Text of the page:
|Abuse of Weakness|
|If I Stay|
|The Olivia Experiment|
A great performance by a French legend highlights a poor week in film:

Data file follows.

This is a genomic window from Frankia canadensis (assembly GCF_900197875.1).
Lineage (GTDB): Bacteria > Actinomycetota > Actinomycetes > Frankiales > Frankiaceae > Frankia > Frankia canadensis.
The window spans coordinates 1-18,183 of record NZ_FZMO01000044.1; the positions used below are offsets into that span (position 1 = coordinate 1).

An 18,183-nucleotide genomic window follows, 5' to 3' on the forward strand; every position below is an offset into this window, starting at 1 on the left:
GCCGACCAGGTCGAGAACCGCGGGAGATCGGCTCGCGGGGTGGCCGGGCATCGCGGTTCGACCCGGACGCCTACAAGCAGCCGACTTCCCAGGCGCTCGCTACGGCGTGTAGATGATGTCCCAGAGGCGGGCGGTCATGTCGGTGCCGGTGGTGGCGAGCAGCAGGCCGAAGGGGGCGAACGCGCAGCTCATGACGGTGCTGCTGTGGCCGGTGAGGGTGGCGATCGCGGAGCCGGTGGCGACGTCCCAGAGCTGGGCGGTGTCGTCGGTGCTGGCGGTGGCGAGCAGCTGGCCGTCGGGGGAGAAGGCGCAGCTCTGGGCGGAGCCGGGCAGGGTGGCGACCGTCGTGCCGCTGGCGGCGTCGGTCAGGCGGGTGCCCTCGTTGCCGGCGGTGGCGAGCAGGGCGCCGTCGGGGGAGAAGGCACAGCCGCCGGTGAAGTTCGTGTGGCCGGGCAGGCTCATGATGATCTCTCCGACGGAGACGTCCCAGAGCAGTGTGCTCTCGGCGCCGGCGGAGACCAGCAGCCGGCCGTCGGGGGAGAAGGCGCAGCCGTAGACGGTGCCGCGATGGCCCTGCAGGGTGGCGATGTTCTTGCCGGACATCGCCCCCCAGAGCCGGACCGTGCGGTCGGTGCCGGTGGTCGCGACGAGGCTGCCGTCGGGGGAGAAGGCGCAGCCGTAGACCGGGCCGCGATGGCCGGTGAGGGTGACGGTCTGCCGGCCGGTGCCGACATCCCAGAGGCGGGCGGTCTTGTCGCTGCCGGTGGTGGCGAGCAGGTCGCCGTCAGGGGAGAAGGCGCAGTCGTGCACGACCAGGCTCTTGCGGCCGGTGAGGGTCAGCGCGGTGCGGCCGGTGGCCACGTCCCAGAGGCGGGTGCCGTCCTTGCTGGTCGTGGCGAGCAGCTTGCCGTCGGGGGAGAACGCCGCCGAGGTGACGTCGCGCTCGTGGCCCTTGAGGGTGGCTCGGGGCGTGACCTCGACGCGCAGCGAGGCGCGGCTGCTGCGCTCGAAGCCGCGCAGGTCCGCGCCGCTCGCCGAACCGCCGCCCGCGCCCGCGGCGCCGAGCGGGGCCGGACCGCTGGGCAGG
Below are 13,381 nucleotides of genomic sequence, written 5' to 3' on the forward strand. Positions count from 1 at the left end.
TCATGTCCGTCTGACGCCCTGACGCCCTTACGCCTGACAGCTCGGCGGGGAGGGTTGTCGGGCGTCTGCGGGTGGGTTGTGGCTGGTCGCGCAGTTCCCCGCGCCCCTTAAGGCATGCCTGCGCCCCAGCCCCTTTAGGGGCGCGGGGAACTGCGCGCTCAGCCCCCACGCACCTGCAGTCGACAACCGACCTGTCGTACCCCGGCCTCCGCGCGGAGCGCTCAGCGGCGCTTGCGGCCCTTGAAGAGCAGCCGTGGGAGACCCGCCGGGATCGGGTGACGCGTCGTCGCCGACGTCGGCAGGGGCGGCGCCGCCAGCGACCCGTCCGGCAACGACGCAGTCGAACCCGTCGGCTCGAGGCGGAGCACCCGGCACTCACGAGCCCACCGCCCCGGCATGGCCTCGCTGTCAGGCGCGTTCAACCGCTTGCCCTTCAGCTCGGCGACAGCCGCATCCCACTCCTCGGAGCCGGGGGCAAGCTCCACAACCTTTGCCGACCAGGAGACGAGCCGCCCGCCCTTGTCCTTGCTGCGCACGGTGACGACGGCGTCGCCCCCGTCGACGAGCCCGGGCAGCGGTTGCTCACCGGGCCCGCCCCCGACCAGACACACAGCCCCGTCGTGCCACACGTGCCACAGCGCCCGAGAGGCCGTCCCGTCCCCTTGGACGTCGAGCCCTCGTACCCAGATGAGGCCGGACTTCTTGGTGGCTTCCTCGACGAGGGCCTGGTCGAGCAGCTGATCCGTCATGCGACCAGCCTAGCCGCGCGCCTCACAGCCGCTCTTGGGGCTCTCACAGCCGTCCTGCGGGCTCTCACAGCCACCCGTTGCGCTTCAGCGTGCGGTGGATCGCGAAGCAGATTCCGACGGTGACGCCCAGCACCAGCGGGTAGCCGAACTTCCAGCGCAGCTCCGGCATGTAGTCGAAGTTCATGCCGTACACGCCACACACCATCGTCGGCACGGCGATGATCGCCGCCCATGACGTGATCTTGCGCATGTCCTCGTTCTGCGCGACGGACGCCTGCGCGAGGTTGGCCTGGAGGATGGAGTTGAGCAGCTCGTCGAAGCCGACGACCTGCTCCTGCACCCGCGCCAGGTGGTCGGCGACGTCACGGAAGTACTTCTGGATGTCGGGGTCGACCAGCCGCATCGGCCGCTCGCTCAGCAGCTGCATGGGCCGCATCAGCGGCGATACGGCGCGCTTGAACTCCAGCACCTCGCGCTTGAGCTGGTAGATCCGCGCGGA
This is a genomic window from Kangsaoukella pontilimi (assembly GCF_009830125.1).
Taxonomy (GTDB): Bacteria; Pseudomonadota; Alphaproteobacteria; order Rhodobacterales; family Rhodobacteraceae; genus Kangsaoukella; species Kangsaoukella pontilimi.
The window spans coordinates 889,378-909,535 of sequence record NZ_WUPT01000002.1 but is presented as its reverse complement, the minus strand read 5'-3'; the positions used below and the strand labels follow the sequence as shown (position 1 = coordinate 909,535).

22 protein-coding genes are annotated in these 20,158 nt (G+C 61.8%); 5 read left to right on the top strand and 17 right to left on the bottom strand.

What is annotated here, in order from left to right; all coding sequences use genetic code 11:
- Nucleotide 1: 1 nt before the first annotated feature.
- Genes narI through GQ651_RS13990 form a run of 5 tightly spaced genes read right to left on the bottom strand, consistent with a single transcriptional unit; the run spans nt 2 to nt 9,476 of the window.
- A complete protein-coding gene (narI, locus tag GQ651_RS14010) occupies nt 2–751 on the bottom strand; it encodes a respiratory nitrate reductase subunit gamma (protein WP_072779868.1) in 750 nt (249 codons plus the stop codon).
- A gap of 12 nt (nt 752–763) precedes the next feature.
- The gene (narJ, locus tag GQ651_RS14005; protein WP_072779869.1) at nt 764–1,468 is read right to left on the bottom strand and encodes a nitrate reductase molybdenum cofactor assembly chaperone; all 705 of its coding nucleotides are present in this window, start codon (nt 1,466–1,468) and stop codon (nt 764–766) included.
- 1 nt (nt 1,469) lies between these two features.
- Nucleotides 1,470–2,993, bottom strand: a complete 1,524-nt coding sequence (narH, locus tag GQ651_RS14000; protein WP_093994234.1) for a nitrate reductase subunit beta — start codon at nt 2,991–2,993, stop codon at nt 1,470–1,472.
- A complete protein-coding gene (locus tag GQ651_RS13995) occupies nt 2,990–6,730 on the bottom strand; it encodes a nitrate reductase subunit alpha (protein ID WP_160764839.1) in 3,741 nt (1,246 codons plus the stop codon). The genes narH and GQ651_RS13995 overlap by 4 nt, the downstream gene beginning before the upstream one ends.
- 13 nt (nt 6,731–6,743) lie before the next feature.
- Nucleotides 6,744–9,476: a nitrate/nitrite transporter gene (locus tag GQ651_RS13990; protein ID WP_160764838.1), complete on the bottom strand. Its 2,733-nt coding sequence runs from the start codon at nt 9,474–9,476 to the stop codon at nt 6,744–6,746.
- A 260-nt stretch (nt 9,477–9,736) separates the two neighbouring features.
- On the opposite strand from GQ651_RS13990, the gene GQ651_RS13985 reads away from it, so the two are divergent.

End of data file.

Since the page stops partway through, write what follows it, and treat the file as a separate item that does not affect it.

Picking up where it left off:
In Catherine Breillat's semi-autobiographical "Abuse of Weakness," Isabelle Huppert plays Maud Shainberg, a director who suffers a stroke from which she spends most of a year slowly recovering. Watching TV in bed, she comes across an interview with Vilko Piran (French rapper Kool Shen), a con man lately out of stir for bilking hundreds of millions of Euros from the rich and famous. Maud is fascinated by Vilko's lack of repentance, and has to have him for her new picture. As you might gather from the title, she becomes his next victim. Breillat plays with erotically potent themes - shifting power dynamics, financial domination, loss of control - but devotes too much of her film to Maud's physical difficulties and not enough to the mind games between her and Vilko. Still, I recommend "Abuse of Weakness" on the strength of Huppert's superb, fully committed performance… I checked out early in Philippe Garrel's black-and-white "Jealousy," about an actor (the director's son and frequent star Louis) who leaves his wife and daughter to move into a studio apartment with his castmate girlfriend (deep-voiced Anna Mouglalis). Despite running only 77 minutes, this picture bored me to tears; if anything, it's a testament to children's superior adaptability to domestic lives in flux… The only question is where, not whether, Lenny Abrahamson's "Frank" will appear on my year-end worst list. In one of the steepest comedowns in memory, Michael Fassbender has chosen, as his follow-up to "12 Years a Slave," this aggressively annoying, painfully unfunny piece of performance art that would get the hook at a campus open mic night. He plays Frank, the huge-fake-head-sporting lead singer of a band called the Soronprfbs, and if that intentionally unpronounceable name inspires hilarity in you, you may be the one person in the movie's target audience. Happy-to-be-here Domhnall Gleeson (from last year's one-star "About Time"), son of Brendan (from this year's one-star "Calvary"), co-stars as Jon, a garage musician who accidentally becomes the group's new keyboardist (two others died). There's also Maggie Gyllenhaal, typecast as cunty Clara, the theremin player (har har) who battles Jon for Frank's favor; Scoot McNairy as Don, the manager; and a couple Frenchies who hate everyone. It's a hateful movie. The songs are fingernails-on-a-chalkboard bad, but not in a clever or amusing way or a way that makes us believe the band believes they're good. The sense of humor falls in an unhappy nether region between slapstick and surrealism. Abrahamson's insights into social media and the nature of fame aren't… Documentarian R.J. Cutler's misbegotten YA weepie "If I Stay" makes "The Fault in Our Stars" look like "Casbalanca"; the earlier film is so much sharper and more truthful, with a performance by Shailene Woodley that puts the nondescript Chloe Grace Moretz to shame. Moretz is Mia Hall, a teenage cello prodigy from Portland, Oregon, who falls in love with Adam Wilde (yes, it's that kind of picture), an infinitesimally edgy guitarist (Jamie Blackley) with a rising local rock band called Willamette Stone. Mia's family life - ex-rocker parents (Joshua Leonard and Mireille Enos) and towhead younger brother - is almost eerily content, and she's waiting to hear from Juilliard, when a car accident on an icy road leaves all three dead and Mia on life support. She spends the rest of the movie as a sort of specter, reliving scenes from her romance with Adam and watching her friends and grandparents sit by her bedside as she clings to life. The hospital scenes are dramatically inert wastes of time, and Shauna Cross's dialogue careens from avowals of love so sappy they'd cause the Hallmark Channel to take a pass to unmodulated momentousness that made the teenage girls next to me break out in giggles. Only Enos injects a bit of context and quietude into a mountains-out-of-molehills movie that loses sight of what really is life-and-death… The less said, the better about a crude and jaw-droppingly unfunny comedy called "The Olivia Experiment," in which Olivia, a Berkeley gender-studies grad student and 27-year-old virgin (Skye Noel Smith in a skin-crawlingly tetchy performance) accepts her best friend's (wholly incredible) offer to sleep with her well-hung boyfriend (unkempt Brett Baumayr), an act Olivia asks her lesbian friend C.J. (Michelynne McGuire) to videotape. The movie is 90 minutes of false starts punctuated by commiserations with Olivia's flamboyant roommate (Dan Gordon), his equally faggy new boyfriend, and her zaftig mother, who takes her top off and throws herself on top of both boys, as well as periodic visits from Olivia's creepy neighbor (Kyle S. More), himself so neurotic he can barely function, who is therefore of course perfect for her. It's the sort of movie where Olivia, TA'ing an inattentive class, blurts, "I'm sick and tired of you cocksuckers!" and her academic advisor merely notes, "We can't have a repeat of that performance." You might say.